Photo of a woman perusing racks in a Goodwill thrift store
Source: Getty Images
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Why do some people think Goodwill is bad? The company has had some controversies.

On the Forbes 2022 list of "America's Top 100 Charities," Goodwill Industries International was ranked at No. 7. However, neither the Forbes list, nor the official Goodwill website mention low wages, executive greed, or discrimination. According to a Cracked article, Goodwill employees typically make less than $20 an hour. What's worse is that disabled individuals often make less than that.

In 2011, Labor Department records obtained by NBC News revealed that Goodwill paid Pennsylvania-based workers with disabilities "penny wages" as little as 22 cents an hour. Of course bigwig Goodwill executives make mid six-figure salaries. And yes, it's all legal due to an outdated loophole in Section 14 (c) of the Fair Labor Standards Act, which allows employers to obtain special minimum wage certificates.

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While Goodwill "sheltered workshops" almost guarantee employment for individuals with disabilities, minimum wage is not guaranteed, per a 2013 NBC News report. And these low wages change based on biannual speed tests, which literally measure how many items of clothing an employee can hang in a minute. In contrast, the productivity of CEOs is only measured once a year, according to a 2017 HuffPost article.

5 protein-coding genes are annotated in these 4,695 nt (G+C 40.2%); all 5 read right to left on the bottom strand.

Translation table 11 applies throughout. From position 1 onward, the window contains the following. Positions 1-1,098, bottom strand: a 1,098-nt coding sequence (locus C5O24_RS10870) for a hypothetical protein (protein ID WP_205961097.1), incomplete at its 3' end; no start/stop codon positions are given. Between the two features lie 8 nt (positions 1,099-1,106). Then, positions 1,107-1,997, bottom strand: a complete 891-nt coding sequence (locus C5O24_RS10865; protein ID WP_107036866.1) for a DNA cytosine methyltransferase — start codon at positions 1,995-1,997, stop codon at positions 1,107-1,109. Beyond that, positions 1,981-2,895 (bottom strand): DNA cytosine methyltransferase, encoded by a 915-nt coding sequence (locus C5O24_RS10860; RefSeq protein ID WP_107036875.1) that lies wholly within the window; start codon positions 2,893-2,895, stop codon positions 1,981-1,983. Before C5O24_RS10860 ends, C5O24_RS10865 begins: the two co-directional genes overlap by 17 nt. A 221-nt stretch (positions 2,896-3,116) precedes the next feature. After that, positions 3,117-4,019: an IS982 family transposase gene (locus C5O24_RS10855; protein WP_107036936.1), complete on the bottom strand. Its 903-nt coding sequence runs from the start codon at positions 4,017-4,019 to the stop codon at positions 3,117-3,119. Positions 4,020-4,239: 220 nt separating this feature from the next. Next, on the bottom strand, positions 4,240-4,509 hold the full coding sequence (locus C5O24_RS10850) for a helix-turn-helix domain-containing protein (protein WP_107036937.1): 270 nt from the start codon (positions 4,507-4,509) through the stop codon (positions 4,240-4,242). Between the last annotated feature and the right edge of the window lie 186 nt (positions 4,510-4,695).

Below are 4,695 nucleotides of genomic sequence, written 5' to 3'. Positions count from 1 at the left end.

The 501c3 organization has even seen a number of safety concern reports and gruesome (and perhaps preventable) deaths.

California's workplace safety agency, Cal-OSHA, scolded Goodwill after a 26-year-old loading dock worker was brutally killed in a 2017 trash compactor accident. While the agency said Goodwill "[failed] to train workers at its Franklin Boulevard outlet store in the use of dangerous equipment," Goodwill spokeswoman Karen McClaflin blamed "the negligence of one employee," per The Sacramento Bee. State regulators later issued six citations and over $100,000 in fines against the thrift store empire.